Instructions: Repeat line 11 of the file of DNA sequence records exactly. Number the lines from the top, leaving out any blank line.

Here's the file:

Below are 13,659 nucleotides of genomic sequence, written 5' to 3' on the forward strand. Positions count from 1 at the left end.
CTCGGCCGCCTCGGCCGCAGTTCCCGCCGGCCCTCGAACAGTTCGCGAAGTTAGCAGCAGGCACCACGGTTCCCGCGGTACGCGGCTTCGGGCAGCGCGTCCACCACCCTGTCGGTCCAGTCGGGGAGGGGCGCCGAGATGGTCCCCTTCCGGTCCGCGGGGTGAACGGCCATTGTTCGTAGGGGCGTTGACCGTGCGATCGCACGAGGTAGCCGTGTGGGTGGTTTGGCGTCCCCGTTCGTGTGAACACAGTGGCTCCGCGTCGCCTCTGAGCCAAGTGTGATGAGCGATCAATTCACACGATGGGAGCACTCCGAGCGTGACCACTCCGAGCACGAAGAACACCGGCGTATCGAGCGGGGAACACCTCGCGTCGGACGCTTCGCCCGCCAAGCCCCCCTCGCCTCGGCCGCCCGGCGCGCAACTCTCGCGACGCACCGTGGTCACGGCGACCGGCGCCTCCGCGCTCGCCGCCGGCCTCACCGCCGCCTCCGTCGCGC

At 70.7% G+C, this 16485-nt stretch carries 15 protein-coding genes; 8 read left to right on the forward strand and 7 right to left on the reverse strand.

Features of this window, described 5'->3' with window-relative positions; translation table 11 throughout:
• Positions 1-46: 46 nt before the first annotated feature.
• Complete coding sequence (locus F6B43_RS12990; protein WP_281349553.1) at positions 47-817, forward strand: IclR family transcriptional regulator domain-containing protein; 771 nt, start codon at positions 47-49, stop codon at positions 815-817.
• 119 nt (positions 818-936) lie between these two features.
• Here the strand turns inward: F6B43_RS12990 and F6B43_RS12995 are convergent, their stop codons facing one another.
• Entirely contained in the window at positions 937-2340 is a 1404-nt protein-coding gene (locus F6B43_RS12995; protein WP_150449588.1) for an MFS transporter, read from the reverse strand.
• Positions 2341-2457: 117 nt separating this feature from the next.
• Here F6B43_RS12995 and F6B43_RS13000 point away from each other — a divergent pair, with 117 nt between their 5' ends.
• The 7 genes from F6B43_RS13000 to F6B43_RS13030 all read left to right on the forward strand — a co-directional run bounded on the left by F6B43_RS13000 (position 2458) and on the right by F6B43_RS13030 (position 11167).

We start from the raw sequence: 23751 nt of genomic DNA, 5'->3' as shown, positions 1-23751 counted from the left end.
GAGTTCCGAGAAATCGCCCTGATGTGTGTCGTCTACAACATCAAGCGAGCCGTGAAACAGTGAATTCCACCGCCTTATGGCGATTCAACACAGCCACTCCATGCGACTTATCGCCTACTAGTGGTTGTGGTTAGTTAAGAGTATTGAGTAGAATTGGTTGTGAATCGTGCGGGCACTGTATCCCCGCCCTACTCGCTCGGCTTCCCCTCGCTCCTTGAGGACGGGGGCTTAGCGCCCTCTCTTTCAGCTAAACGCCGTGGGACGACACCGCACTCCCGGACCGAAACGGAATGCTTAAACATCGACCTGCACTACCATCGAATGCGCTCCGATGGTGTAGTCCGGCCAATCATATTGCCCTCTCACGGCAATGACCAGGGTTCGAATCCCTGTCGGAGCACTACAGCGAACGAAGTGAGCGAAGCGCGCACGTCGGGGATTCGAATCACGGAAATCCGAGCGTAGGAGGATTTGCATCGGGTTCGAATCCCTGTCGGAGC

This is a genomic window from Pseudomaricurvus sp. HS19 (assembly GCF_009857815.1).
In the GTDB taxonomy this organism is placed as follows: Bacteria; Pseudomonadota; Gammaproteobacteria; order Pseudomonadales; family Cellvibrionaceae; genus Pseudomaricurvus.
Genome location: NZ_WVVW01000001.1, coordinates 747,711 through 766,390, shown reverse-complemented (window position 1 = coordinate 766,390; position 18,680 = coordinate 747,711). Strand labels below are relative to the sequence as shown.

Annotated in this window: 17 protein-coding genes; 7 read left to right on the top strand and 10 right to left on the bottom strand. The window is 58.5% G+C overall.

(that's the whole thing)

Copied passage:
• Here F6B43_RS12995 and F6B43_RS13000 point away from each other — a divergent pair, with 117 nt between their 5' ends.